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larger houses and larger reservoirs, the water
when turned on runs for as long a time into my
small, as it does into their capacious cisterns,
and consequently, if my stop-taps be in the
least out of order, a greater quantity descends
the waste pipe than remains behind. This is
universally the case in similar circumstances.'

'We supply water daily, Sundays excepted,'
remarked the Engineer.

' Then you are wiser than your neighbours.
But every inconvenience and nearly all the
waste, would be saved by the adoption of the
continuous system of supply. Secondly, a
large quantity of water is consumed by
cattle, breweries, baths, public institutions,
for putting out fires, and for laying dust.
The lieges of London have only, therefore, to
divide between them some 10 gallons of water
each per day; and, as it is generally admitted
that a sixth part of their habitations are
without water at all, the division must be
most unequally made. That such is the fact
is shown by your own figuresyour customers
get 25 gallons each per day, or more than
double their share. For this excess, some in
poorer districts get none at all.'

'That is no fault of the existing companies.
As sellers of an article, they are but too happy
to get as many customers for it as possible;
but poor tenants cannot, and their landlords
will not, afford the expense. If the
companies were to make the outlay necessary to
connect the houses with their mains, they
would have no legal power to recover the
money so expendednor indeed is it clear,
that were they inclined to run the risk, the
parties would avail themselves of it. In one
instance, the Southwark and Vauxhall
Company offered to construct a tank which would
give continuous supply to a block of 100 small
houses, at the rate of 50 gallons per diem to
eachif the proprietor would pay an
additional rate sufficient to yield 5 per cent. on
the outlay, such additional rate not exceeding
one half-penny per week for each house, but
the offer was declined.'

' That is an extreme case of cheapness on
the one side, and of stupidity on the other,'
said the barrister. ' Other landlords will not
turn on water for their tenants, because of
the expense; not only of the " plant," in the
first instance, but of the after water-rent.
I find, by the account rendered to the House
of Commons in 1834, that the South London
Company (since incorporated with the
Southwark, as the "Southwark and Vauxhall,"
the very Company you mention,)
charged considerably less than any other.
The return shows that while they obtained
only 15s. per 1000 hogsheads; the West
Middlesex (the highest) exacted 48s., 6d. for the
same quantity; consequently, had the houses
of the foolish landlord who refused one half-
penny per week for water, stood in north-
western instead of southern London, he would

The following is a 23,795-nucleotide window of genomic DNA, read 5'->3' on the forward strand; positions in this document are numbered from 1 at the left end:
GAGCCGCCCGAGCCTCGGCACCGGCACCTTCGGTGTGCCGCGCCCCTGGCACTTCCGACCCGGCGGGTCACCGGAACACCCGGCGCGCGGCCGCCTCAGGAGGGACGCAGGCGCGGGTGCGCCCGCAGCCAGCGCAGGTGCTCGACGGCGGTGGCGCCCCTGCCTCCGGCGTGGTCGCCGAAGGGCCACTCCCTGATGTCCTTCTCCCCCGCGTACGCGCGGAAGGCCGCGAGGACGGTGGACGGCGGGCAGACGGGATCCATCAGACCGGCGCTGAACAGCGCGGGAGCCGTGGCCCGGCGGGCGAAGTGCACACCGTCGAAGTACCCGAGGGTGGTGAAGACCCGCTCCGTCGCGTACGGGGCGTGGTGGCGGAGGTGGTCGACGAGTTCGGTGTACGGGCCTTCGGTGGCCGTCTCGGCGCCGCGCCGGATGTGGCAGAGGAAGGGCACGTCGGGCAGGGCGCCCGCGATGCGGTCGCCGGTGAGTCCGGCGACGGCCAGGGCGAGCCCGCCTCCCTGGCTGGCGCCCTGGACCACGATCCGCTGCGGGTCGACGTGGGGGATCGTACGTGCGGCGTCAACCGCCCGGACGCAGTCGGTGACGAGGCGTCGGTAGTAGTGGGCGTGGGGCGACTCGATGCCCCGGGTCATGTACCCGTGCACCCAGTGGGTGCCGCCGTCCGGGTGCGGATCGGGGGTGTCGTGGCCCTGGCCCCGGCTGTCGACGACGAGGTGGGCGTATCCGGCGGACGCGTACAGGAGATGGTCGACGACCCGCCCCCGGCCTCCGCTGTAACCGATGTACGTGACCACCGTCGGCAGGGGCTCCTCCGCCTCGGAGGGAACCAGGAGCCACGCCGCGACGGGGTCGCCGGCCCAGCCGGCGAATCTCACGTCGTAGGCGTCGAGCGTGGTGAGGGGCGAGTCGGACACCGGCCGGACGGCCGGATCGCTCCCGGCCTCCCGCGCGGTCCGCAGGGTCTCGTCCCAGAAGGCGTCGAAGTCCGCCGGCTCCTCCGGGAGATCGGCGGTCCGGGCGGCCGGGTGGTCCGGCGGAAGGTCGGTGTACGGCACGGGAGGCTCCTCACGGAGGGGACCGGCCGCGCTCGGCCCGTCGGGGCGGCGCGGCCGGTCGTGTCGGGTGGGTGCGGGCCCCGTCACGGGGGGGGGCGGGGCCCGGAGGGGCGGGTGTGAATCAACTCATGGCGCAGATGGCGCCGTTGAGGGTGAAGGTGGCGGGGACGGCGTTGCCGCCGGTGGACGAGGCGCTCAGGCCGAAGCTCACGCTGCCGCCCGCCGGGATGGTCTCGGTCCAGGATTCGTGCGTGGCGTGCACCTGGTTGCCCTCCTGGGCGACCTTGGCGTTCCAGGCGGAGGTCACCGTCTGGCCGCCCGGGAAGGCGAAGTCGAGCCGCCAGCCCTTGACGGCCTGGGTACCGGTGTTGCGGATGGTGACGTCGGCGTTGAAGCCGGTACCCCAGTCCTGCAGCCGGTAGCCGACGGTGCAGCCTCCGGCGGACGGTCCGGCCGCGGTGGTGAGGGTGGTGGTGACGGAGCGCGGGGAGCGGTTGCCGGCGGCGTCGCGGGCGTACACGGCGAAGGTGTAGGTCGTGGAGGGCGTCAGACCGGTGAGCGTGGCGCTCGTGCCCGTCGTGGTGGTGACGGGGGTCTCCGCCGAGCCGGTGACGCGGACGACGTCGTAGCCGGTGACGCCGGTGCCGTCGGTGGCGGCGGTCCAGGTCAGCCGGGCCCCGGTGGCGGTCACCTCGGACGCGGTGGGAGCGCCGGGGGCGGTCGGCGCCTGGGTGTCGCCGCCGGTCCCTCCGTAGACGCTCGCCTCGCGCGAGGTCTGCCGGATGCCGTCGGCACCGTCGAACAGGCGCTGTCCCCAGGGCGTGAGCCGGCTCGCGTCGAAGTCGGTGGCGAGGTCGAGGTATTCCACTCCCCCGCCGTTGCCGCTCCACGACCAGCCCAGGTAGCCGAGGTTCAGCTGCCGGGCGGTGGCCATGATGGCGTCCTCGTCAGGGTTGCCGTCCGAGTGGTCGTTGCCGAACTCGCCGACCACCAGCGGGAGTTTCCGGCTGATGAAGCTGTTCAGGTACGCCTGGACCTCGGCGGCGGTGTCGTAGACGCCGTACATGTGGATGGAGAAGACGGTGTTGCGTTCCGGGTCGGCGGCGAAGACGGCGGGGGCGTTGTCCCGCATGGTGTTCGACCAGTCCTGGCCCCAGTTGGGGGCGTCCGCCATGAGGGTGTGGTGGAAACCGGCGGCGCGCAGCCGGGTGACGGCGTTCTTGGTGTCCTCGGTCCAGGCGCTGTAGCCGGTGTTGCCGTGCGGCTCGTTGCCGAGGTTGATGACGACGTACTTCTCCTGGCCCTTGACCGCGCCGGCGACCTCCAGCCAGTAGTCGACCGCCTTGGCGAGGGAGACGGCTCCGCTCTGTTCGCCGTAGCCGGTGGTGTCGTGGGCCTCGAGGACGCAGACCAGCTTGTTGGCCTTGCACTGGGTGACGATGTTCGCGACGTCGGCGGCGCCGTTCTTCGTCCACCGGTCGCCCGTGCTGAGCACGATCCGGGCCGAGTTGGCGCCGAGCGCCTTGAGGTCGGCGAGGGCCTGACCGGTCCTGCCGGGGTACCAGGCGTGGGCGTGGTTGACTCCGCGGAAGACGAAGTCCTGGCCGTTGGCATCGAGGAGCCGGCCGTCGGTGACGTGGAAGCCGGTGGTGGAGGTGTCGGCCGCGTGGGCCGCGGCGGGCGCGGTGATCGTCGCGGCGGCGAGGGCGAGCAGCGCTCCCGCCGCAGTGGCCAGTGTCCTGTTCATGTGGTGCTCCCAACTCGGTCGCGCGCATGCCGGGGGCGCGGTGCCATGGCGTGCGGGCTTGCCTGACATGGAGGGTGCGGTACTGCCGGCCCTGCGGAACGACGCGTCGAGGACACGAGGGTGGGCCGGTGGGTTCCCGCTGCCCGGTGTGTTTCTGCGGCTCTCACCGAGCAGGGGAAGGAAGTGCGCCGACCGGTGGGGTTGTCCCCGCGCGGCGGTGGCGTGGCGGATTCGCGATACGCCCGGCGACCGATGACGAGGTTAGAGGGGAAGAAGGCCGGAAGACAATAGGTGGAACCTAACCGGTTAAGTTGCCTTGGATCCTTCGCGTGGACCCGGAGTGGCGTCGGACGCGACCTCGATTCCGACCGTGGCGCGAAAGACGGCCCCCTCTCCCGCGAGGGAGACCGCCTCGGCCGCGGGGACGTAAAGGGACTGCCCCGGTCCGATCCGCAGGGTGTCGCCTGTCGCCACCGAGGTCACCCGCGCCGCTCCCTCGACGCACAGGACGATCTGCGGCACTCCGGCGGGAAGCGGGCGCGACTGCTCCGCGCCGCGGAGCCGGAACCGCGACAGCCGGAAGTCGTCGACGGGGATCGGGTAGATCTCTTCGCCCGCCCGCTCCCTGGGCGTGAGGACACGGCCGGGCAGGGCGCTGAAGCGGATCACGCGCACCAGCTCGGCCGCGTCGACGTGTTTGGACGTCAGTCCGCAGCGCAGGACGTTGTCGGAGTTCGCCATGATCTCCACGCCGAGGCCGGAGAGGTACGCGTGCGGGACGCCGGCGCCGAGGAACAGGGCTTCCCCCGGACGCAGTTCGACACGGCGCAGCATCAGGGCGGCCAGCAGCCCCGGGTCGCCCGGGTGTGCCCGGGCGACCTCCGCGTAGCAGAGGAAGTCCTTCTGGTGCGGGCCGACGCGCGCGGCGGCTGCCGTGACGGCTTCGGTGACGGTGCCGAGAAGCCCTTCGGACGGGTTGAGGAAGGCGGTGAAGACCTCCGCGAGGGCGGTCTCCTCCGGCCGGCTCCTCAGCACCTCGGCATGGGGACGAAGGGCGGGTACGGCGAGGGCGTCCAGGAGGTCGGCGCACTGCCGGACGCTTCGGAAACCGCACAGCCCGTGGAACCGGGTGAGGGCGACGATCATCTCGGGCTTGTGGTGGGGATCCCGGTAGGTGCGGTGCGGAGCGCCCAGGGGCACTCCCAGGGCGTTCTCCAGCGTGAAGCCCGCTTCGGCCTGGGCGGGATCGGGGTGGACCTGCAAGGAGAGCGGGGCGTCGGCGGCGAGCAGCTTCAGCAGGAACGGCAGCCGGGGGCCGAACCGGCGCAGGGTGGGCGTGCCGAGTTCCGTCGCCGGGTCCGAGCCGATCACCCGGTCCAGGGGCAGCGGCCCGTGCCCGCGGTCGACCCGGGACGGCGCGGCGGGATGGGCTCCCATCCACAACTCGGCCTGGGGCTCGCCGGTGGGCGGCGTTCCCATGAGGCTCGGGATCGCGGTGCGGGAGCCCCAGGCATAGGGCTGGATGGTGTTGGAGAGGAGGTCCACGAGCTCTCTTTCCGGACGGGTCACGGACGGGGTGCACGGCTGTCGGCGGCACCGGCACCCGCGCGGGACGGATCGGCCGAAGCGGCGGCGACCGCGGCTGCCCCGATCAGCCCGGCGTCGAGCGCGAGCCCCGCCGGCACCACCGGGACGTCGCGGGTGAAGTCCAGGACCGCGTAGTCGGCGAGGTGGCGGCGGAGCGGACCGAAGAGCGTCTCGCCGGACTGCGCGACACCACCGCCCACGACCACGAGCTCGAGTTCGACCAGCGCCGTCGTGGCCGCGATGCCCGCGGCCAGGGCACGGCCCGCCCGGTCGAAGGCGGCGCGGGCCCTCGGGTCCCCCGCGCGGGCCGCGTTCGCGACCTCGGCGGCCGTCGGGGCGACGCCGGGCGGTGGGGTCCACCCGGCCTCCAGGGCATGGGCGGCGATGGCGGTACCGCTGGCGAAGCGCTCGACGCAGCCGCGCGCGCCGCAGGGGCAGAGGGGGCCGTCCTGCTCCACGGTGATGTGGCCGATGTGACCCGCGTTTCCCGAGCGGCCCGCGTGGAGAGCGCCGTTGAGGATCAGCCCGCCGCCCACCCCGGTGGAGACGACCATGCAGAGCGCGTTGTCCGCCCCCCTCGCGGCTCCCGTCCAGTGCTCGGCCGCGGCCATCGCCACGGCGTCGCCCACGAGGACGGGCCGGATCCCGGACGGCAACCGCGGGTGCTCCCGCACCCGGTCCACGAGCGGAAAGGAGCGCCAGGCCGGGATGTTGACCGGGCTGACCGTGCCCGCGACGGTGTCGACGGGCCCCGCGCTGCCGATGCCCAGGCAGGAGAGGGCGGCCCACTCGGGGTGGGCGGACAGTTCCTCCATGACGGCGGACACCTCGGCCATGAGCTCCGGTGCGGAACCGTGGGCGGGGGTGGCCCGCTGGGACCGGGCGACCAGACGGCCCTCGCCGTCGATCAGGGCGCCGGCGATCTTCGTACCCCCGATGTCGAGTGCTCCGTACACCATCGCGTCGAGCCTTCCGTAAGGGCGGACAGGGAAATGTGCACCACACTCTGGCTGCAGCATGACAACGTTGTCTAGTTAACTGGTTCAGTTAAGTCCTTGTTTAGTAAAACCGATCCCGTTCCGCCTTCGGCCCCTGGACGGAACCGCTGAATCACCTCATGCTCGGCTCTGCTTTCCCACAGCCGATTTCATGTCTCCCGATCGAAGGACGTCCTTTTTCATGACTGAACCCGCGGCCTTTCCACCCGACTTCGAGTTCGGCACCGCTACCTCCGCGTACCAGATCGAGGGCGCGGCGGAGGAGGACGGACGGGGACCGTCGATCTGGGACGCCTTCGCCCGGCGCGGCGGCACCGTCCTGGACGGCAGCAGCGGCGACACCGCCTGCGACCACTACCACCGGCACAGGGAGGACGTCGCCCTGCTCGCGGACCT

have had to pay more than treble, or a fraction
above three half-pence per week.'

'Allowing for difference of level,' I
remarked, 'and other interferences with the
cheap delivery of water; the disparity in the
charges of the different companies, and even
by the same company to different customers,
is unaccountable: they are guided by no
principle. You have mentioned the extreme
points of the scale of rates; the remaining
companies charged at the time you mention,
respectively per 1000 hogsheads, 17s., 17s. 2d.,
21s., 28s., 29s., and 45s. The only companies
whose charges are limited by act of
parliament are the Grand Junction, the East
London, the Southwark and Vauxhall, and
the Lambeth. The others exact precisely
what they please.'

' And,' interposed Lyttleton, ' there is no
redress: the only appeal we, the taxed, have,
is to our taxers, and the monopoly is so tight
thatas is my casealthough your next door
neighbour is supplied from a cheaper
company, you are not allowed to change.'

' The companies were obliged to combine, to
save themselves from ruin and the public from
extreme inconvenience,' said our informant;
' during the competition streets were torn
up, traffic was stopped, and confusion was
worse confounded in the districts where the
opposition raged.'

' But what happened when the war ceased,
and the general peace was concluded? ' said
Lyttleton, chuckling. ' To show how ill some
of the companies manage their affairs, I could
cite some laughable cases. When the
combination commenced, some of them forgot to
stop off their mains, and supplied water to
customers whom they had previously turned
over to their quondam rivals; so that one
company gave the water, and the other pocketed
the rent. This, in some instances, went on
for years.'

Here the subject branched off into other
topics. It is worthy of notice that the
conversation was carried on by the side of the
enormous Cornish engine, that was driving
4400 gallons per minute 218 feet high.

' It is marvellous,' I remarked, ' that so
much power can be exercised with so little
noise and vibration.'

' That's owing to the patent valves in the
pump,' said the stoker.

Taking a last look at the monster, we went
outside to view the stand-pipe. Being, we
were told, 218 feet high, it tops the Monument
in Fish Street-hill by 16 feet. Within it is
performed the last stroke of hydraulic art
which is needed; for nature does the rest. The
water, sent up through the middle or thickest
of the tubes, falls over into the open mouths
of the smaller ones—(which most people
mistake for supports)—descends through all four
at once into the conduit-pipe, and travels of its
own accord leisurely to London. In obedience
to the law of levels, it rises without further
trouble to the tops of the tallest houses on
the highest spots in the Company's district. In
its way it fills a large reservoir on Camden-hill.